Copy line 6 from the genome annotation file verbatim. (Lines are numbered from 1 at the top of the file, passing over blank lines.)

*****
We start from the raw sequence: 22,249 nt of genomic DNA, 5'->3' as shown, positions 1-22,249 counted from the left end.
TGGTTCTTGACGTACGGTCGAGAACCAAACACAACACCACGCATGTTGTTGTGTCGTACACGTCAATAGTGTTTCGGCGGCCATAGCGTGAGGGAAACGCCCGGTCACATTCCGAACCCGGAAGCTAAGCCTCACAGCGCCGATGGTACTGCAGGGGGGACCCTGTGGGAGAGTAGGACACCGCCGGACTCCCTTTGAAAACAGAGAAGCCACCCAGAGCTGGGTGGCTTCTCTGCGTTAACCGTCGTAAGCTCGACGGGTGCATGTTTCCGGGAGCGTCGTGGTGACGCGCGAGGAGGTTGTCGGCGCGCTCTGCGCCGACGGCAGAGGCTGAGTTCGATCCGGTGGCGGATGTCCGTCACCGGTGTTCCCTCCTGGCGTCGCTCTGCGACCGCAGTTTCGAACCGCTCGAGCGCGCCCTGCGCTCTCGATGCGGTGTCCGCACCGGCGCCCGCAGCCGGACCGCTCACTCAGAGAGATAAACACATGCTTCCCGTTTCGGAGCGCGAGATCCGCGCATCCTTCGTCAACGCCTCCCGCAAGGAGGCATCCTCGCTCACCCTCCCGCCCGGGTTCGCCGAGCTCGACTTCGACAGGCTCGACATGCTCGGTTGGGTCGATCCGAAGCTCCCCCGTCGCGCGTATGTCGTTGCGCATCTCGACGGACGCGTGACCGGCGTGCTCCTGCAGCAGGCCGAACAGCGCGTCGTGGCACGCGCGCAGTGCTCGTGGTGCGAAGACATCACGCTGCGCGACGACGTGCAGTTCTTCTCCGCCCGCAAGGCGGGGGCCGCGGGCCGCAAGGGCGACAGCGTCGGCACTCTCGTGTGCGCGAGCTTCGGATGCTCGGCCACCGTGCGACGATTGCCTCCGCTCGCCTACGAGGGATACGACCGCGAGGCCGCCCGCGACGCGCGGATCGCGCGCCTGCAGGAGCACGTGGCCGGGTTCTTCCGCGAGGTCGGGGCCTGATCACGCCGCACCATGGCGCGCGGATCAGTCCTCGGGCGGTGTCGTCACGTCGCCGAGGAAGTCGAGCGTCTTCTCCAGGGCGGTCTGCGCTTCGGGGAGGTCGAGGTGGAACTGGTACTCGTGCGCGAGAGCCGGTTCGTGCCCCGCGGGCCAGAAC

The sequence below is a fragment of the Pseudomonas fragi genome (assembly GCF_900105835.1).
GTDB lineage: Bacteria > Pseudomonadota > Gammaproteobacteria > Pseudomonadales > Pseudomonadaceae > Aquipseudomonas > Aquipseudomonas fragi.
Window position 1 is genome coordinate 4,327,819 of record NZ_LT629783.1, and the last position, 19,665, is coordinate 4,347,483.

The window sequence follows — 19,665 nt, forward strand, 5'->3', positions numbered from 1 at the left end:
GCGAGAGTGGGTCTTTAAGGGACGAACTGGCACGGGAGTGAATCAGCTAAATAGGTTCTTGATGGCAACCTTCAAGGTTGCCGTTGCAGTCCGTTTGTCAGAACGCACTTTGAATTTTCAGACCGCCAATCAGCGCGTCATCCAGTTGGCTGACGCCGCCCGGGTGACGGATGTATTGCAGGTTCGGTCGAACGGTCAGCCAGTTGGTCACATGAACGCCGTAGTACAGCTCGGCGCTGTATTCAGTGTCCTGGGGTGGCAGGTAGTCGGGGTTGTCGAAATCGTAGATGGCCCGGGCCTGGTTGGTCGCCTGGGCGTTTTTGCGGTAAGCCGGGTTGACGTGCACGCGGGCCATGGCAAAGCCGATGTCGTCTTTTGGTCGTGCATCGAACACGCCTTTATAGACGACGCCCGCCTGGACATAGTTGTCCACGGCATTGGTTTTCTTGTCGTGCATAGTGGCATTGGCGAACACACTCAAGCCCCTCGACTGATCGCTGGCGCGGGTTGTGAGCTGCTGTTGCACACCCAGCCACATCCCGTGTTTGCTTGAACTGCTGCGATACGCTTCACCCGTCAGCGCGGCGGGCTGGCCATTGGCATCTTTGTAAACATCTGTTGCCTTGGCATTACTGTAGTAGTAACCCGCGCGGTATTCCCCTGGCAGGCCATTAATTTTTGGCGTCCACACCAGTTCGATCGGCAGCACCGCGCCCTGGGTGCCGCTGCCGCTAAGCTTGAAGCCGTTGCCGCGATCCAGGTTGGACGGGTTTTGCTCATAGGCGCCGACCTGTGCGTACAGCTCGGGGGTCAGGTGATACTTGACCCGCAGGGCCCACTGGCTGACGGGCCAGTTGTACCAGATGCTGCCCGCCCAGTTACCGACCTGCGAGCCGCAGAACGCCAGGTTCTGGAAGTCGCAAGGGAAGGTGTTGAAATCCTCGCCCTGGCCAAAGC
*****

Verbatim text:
The window sequence follows — 19,665 nt, forward strand, 5'->3', positions numbered from 1 at the left end: